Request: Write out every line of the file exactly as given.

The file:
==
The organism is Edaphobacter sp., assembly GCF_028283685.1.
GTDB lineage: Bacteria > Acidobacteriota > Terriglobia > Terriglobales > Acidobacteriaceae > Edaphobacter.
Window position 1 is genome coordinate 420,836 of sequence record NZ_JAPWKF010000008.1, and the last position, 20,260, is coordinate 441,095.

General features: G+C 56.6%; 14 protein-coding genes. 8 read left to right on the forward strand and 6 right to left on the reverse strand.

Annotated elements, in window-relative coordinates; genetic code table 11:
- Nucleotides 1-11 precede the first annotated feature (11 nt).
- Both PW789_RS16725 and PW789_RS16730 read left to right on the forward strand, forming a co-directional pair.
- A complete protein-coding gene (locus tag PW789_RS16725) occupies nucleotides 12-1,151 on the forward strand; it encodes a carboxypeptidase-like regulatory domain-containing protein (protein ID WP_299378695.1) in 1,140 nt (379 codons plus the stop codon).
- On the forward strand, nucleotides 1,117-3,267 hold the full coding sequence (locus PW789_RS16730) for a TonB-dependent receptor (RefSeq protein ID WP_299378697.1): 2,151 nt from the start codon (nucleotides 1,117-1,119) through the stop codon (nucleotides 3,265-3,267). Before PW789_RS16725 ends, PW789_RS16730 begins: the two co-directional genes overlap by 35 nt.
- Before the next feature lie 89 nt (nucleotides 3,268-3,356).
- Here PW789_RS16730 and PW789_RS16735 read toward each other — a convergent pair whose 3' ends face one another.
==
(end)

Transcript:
The organism is Edaphobacter sp., assembly GCF_028283685.1.
GTDB lineage: Bacteria > Acidobacteriota > Terriglobia > Terriglobales > Acidobacteriaceae > Edaphobacter.
Window position 1 is genome coordinate 420,836 of sequence record NZ_JAPWKF010000008.1, and the last position, 20,260, is coordinate 441,095.

General features: G+C 56.6%; 14 protein-coding genes. 8 read left to right on the forward strand and 6 right to left on the reverse strand.

Annotated elements, in window-relative coordinates; genetic code table 11:
- Nucleotides 1-11 precede the first annotated feature (11 nt).
- Both PW789_RS16725 and PW789_RS16730 read left to right on the forward strand, forming a co-directional pair.
- A complete protein-coding gene (locus tag PW789_RS16725) occupies nucleotides 12-1,151 on the forward strand; it encodes a carboxypeptidase-like regulatory domain-containing protein (protein ID WP_299378695.1) in 1,140 nt (379 codons plus the stop codon).
- On the forward strand, nucleotides 1,117-3,267 hold the full coding sequence (locus PW789_RS16730) for a TonB-dependent receptor (RefSeq protein ID WP_299378697.1): 2,151 nt from the start codon (nucleotides 1,117-1,119) through the stop codon (nucleotides 3,265-3,267). Before PW789_RS16725 ends, PW789_RS16730 begins: the two co-directional genes overlap by 35 nt.
- Before the next feature lie 89 nt (nucleotides 3,268-3,356).
- Here PW789_RS16730 and PW789_RS16735 read toward each other — a convergent pair whose 3' ends face one another.